As we all wring our hands and shake our heads, let me inject one little tid-bit of reason into the discussion. The US could bring an utter and complete collapse of the whole Mexican Drug Lord problem in a year or less with just one stroke of a pen. And it wouldn't cost any money. How? By decriminalizing marijuana. Pot grows perfectly well in the US. If it were decriminalized, American agriculture could grow enough pot to supply the whole country in just one season. And with a couple of million tons of the good stuff flooding the market, the price would drop through the floor, thereby cutting off funds for the Mexican bad guys to buy weapons and to pay their thugs. I'm not saying this would make them good people, just that it would remove their ability to acquire the ordinance to create mayhem. Additionally, this would keep a lot of money in this country, and it would keep a bunch of hapless American potheads out of jail, where they can contribute to society instead of costing us all money. Additionally, a legitimate market for the product would allow some basic quality control, and most likely be a new source of taxes. Right now our illegal market is funding some of the most evil and vicious criminals in the world. One quick change to the law will divert those funds back into our own economy, and leave the criminals scrambling to find another source of income (think cigarettes, Jose... $75.00 a carton represents some serious upside profit potential!).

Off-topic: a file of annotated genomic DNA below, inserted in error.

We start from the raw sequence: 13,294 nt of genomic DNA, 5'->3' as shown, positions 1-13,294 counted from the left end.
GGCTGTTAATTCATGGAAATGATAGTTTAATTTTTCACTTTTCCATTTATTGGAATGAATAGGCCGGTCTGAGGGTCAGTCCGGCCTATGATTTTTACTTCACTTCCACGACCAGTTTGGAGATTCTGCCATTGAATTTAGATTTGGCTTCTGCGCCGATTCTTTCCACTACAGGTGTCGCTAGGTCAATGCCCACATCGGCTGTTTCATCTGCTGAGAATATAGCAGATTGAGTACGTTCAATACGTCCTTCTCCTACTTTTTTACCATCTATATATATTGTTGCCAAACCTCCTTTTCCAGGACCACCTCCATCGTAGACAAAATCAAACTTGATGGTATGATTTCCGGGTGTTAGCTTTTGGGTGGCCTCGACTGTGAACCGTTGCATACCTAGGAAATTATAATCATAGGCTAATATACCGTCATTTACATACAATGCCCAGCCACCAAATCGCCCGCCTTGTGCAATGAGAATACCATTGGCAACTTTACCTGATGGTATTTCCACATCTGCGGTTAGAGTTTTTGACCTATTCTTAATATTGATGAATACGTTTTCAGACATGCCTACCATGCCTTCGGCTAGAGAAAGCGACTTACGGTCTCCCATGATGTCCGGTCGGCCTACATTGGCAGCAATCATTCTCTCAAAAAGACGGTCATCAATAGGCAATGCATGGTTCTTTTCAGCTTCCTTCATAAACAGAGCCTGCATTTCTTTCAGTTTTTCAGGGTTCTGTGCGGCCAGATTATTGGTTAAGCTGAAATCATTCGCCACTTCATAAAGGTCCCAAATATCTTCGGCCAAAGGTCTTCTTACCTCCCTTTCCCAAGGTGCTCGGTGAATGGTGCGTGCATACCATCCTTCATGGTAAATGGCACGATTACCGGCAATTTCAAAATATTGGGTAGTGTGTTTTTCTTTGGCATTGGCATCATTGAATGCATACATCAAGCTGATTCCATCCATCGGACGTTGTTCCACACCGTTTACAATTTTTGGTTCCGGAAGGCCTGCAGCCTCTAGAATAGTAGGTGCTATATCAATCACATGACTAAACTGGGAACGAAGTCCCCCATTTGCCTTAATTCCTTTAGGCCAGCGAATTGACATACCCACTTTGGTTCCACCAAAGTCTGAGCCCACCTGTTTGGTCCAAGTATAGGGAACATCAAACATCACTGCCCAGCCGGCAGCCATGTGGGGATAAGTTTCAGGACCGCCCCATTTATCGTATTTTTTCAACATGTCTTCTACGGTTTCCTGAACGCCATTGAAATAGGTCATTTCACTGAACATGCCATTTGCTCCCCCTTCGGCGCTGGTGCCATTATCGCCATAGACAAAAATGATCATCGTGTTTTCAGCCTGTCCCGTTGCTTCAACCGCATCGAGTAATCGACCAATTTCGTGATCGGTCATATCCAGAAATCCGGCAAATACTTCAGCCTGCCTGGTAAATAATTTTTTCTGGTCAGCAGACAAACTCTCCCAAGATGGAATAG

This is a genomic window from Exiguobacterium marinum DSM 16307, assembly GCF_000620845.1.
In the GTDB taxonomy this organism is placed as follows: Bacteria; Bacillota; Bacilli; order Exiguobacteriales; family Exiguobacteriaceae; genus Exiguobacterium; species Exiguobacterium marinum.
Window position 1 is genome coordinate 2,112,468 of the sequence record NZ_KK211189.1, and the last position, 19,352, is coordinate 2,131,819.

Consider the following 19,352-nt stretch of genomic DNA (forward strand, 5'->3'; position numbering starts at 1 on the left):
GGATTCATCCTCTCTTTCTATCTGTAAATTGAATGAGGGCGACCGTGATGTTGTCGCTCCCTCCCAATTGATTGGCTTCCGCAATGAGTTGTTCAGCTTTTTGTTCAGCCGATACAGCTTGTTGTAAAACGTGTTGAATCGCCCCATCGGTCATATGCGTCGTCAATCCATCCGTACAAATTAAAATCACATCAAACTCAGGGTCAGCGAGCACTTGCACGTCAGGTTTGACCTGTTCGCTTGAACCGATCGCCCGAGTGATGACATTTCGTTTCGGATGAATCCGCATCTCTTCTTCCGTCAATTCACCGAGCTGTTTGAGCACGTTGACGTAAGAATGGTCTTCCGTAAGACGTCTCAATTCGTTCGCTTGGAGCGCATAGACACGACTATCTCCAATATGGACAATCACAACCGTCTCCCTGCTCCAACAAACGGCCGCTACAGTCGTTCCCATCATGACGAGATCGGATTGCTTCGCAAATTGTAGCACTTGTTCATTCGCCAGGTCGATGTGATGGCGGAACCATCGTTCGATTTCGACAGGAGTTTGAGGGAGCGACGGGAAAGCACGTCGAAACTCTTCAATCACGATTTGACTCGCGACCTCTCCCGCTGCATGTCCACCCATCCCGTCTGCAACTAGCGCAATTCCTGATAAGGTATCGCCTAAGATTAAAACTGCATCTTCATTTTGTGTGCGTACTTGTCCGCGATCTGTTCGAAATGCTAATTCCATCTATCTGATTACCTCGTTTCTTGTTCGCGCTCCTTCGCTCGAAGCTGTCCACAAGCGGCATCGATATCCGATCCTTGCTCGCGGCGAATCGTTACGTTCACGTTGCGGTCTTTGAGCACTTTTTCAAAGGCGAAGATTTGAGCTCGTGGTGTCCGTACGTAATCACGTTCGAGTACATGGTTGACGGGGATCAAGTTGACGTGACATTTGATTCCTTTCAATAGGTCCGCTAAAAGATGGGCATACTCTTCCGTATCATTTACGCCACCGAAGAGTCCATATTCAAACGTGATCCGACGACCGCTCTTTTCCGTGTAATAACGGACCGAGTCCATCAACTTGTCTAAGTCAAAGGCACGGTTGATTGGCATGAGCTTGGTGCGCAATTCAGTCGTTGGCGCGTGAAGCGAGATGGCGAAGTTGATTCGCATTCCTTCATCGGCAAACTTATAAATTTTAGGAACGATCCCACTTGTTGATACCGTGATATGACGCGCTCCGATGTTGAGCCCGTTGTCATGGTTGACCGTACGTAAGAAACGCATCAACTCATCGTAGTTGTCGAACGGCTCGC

Do I think this will happen? No! But I want to toss out the idea, because it should be considered when the Department of Homeland Security insists the only way to address the security threat caused by the narco-trafficers is to invade Mexico, or to take other military action. Gringo dollars are the main source of funding for the trafficers' war chests. Gringos are getting their pot, one way or another. Why not let Farmer Brown grow and sell it to his neighbors. It's way better than sending the Marines into Tijuana and Juarez, Jalisco and Oaxaca and Michouacan. It will be a great new tax revenue source for hard-strapped state governments, and it might even keep little Timmy the neighbor's kid out of jail. Think about it.